Does Germany owe money to NATO? Why Trump's tweet makes absolutely no sense


President Donald Trump rounded off a trip to Berlin to meet German chancellor Angela Merkel by once again resorting to his infamous Twitter account, accusing Germany of not paying its fair share toward the NATO military alliance.

"Despite what you have heard from the FAKE NEWS, I had a GREAT meeting with German Chancellor Angela Merkel," Trump tweeted in reference to articles showing the president enjoyed an icy reception in Berlin.

"Nevertheless, Germany owes vast sums of money to NATO & the United States must be paid more for the powerful, and very expensive, defense it provides to Germany!" he added.

As the New York Times noted, the U.S. does pay far more than Germany for the military forces available to NATO, a military alliance between the U.S. and European countries (mostly to defend against Russia).

But Trump is simply either mistaken or being willfully ignorant about the way NATO functions. Germany does not owe "vast sums of money to NATO" because that's not the way the organization works. NATO allies do not pay for some form of NATO military. The organization has only about a $2 billion budget, of which Germany pays 15% to the United States' 22%.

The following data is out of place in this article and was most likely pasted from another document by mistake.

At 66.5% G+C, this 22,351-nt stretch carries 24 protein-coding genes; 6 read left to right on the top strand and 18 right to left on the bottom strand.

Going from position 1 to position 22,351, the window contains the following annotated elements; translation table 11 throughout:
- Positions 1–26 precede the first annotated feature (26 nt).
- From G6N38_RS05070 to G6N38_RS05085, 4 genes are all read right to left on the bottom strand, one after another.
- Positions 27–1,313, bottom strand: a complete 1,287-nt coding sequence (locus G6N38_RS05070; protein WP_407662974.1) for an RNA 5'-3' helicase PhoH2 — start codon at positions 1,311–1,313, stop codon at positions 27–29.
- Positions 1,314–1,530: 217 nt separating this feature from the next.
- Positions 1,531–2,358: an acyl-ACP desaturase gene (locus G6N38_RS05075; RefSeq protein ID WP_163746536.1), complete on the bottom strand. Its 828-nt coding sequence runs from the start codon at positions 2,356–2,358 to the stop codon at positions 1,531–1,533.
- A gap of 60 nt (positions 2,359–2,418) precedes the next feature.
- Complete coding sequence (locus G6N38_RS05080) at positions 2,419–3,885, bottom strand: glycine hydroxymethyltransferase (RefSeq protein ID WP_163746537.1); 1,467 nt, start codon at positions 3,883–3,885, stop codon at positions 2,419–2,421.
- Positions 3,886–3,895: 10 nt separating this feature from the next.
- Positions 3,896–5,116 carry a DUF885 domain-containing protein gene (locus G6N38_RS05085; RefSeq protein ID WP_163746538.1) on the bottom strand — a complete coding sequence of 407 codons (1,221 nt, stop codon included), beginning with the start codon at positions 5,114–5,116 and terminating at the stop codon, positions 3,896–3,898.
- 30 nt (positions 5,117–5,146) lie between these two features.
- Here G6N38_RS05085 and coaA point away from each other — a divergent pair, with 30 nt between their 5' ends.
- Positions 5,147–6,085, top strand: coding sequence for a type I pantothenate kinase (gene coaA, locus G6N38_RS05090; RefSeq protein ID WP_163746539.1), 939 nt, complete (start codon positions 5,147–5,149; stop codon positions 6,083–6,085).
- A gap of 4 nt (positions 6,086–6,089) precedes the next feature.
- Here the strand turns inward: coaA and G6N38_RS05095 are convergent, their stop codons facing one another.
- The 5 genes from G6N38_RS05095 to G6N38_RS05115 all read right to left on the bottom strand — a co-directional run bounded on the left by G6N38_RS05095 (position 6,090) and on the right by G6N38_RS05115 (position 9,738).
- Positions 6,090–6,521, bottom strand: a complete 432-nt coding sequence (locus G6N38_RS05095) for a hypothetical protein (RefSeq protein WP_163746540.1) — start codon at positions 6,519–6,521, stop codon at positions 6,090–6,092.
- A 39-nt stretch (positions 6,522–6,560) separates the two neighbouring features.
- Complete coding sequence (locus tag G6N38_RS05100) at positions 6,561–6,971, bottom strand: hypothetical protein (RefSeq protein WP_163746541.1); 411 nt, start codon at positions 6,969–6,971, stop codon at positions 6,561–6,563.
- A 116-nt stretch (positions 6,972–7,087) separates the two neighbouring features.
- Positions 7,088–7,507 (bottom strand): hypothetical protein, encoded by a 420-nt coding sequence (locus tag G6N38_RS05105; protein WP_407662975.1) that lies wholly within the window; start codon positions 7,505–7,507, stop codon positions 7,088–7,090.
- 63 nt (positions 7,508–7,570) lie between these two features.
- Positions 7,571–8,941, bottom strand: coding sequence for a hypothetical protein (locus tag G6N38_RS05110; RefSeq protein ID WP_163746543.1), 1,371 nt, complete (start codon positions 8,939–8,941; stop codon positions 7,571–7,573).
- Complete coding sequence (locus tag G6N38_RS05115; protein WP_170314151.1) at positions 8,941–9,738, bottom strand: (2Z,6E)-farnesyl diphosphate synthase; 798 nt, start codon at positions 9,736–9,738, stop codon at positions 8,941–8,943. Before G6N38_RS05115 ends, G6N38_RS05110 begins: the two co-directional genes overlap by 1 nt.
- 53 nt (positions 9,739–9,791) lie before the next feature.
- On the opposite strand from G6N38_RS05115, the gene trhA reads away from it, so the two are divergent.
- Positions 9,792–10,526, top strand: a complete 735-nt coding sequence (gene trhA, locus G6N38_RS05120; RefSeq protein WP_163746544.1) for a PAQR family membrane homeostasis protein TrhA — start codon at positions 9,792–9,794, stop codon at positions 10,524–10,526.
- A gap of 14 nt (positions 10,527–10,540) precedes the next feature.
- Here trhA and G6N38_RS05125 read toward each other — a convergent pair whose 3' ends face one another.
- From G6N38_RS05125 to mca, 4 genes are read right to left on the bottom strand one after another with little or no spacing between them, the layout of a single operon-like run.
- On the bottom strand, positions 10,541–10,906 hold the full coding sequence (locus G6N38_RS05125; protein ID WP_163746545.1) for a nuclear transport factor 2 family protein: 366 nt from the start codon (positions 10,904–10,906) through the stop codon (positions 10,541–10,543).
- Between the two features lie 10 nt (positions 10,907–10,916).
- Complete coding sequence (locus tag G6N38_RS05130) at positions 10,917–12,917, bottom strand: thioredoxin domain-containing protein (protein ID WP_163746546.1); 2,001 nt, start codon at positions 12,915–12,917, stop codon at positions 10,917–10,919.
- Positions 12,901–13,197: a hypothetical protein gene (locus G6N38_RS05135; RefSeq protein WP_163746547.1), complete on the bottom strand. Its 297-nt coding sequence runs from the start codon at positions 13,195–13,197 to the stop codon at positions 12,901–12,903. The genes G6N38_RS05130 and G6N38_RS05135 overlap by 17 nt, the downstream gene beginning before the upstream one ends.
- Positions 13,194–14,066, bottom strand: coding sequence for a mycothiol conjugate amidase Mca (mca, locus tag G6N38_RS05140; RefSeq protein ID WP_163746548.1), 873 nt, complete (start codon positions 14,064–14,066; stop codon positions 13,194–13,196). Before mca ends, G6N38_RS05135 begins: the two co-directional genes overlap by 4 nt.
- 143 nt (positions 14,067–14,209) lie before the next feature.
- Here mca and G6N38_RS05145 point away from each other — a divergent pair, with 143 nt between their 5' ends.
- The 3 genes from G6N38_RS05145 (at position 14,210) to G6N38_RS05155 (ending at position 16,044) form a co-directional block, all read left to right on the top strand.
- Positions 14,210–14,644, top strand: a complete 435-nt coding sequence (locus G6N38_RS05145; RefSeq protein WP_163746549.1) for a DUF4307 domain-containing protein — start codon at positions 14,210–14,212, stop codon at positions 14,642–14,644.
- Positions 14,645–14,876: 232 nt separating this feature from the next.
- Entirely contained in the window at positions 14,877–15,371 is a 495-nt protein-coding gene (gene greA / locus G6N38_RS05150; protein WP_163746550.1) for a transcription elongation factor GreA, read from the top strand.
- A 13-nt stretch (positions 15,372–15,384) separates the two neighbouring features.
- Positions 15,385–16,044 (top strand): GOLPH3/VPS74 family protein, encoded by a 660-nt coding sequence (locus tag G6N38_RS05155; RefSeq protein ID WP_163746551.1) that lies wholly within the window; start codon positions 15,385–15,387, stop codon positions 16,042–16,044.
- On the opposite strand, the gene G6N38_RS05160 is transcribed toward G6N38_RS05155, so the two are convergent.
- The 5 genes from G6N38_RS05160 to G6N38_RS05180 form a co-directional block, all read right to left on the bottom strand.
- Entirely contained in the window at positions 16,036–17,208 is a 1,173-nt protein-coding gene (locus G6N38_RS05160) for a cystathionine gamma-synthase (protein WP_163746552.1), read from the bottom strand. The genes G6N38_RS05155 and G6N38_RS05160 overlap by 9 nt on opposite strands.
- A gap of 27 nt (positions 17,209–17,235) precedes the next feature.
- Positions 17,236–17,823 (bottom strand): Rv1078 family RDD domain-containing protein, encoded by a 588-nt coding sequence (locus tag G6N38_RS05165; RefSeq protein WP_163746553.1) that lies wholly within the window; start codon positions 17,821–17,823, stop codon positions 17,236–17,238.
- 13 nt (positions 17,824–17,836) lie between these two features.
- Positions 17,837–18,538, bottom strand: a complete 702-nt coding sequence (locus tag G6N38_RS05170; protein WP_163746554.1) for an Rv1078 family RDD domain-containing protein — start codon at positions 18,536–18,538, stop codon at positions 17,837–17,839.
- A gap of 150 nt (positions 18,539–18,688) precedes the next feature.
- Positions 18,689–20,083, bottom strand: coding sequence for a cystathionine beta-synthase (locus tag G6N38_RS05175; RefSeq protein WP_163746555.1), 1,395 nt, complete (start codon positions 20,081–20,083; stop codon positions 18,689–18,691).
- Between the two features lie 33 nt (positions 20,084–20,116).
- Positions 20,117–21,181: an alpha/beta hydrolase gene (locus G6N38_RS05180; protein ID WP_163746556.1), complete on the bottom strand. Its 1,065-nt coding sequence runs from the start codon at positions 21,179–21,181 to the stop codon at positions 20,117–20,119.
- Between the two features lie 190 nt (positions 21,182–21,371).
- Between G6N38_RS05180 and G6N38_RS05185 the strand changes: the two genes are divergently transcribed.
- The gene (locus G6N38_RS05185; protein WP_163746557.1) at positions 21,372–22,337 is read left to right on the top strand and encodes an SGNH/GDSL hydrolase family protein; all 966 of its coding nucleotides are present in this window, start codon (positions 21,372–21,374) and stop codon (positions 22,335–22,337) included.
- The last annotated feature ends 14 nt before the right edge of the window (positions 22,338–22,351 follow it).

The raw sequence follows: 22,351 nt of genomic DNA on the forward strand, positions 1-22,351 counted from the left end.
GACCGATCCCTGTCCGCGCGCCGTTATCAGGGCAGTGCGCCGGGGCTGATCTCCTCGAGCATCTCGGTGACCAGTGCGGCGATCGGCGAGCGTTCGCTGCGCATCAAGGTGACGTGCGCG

Instead, NATO countries agree to spend a certain amount of their own budgets on defense, which at least on paper is meant to ensure all countries are contributing a fair share to the alliance's cumulative military power. The U.S. pays about 3.6% of its GDP on the military. As the Washington Post pointed out, Germany spends far less (1.2%) — but it is well on track to meet its spending commitment of 2% by 2024, when it is required to by various agreements.

None of the money is ever "paid" to the United States in any form or fashion. The U.S. pays for its own forces to be deployed to foreign soil in Europe and elsewhere, and indeed, could pull them out at any time. That seems to be what Trump is threatening, though a threat usually comes with a demand that makes sense.